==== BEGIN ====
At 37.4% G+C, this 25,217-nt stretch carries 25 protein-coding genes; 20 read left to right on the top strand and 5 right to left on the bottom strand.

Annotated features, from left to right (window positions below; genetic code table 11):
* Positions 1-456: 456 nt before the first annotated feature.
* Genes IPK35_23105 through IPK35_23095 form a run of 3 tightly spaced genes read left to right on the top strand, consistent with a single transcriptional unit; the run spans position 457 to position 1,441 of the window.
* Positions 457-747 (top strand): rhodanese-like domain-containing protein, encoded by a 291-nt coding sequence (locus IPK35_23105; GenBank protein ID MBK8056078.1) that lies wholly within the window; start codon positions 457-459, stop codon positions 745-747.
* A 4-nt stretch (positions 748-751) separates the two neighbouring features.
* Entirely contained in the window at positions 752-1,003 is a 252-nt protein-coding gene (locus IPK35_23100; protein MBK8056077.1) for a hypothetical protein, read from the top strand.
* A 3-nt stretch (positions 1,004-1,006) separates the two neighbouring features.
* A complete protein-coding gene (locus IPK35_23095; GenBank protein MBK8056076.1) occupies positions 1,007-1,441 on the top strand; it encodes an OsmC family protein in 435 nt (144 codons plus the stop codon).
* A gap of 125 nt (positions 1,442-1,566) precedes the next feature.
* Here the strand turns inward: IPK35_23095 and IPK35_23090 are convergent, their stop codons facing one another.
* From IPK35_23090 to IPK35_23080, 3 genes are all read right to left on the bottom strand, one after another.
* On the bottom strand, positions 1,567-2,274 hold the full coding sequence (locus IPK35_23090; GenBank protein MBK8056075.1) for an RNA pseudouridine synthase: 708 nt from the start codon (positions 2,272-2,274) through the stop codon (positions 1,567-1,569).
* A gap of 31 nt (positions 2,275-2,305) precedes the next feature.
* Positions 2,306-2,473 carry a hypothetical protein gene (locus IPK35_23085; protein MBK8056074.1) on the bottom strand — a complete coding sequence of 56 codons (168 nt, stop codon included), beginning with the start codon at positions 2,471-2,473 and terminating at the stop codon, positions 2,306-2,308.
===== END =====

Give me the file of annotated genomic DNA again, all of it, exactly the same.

At 37.4% G+C, this 25,217-nt stretch carries 25 protein-coding genes; 20 read left to right on the top strand and 5 right to left on the bottom strand.

Annotated features, from left to right (window positions below; genetic code table 11):
* Positions 1-456: 456 nt before the first annotated feature.
* Genes IPK35_23105 through IPK35_23095 form a run of 3 tightly spaced genes read left to right on the top strand, consistent with a single transcriptional unit; the run spans position 457 to position 1,441 of the window.
* Positions 457-747 (top strand): rhodanese-like domain-containing protein, encoded by a 291-nt coding sequence (locus IPK35_23105; GenBank protein ID MBK8056078.1) that lies wholly within the window; start codon positions 457-459, stop codon positions 745-747.
* A 4-nt stretch (positions 748-751) separates the two neighbouring features.
* Entirely contained in the window at positions 752-1,003 is a 252-nt protein-coding gene (locus IPK35_23100; protein MBK8056077.1) for a hypothetical protein, read from the top strand.
* A 3-nt stretch (positions 1,004-1,006) separates the two neighbouring features.
* A complete protein-coding gene (locus IPK35_23095; GenBank protein MBK8056076.1) occupies positions 1,007-1,441 on the top strand; it encodes an OsmC family protein in 435 nt (144 codons plus the stop codon).
* A gap of 125 nt (positions 1,442-1,566) precedes the next feature.
* Here the strand turns inward: IPK35_23095 and IPK35_23090 are convergent, their stop codons facing one another.
* From IPK35_23090 to IPK35_23080, 3 genes are all read right to left on the bottom strand, one after another.
* On the bottom strand, positions 1,567-2,274 hold the full coding sequence (locus IPK35_23090; GenBank protein MBK8056075.1) for an RNA pseudouridine synthase: 708 nt from the start codon (positions 2,272-2,274) through the stop codon (positions 1,567-1,569).
* A gap of 31 nt (positions 2,275-2,305) precedes the next feature.
* Positions 2,306-2,473 carry a hypothetical protein gene (locus IPK35_23085; protein MBK8056074.1) on the bottom strand — a complete coding sequence of 56 codons (168 nt, stop codon included), beginning with the start codon at positions 2,471-2,473 and terminating at the stop codon, positions 2,306-2,308.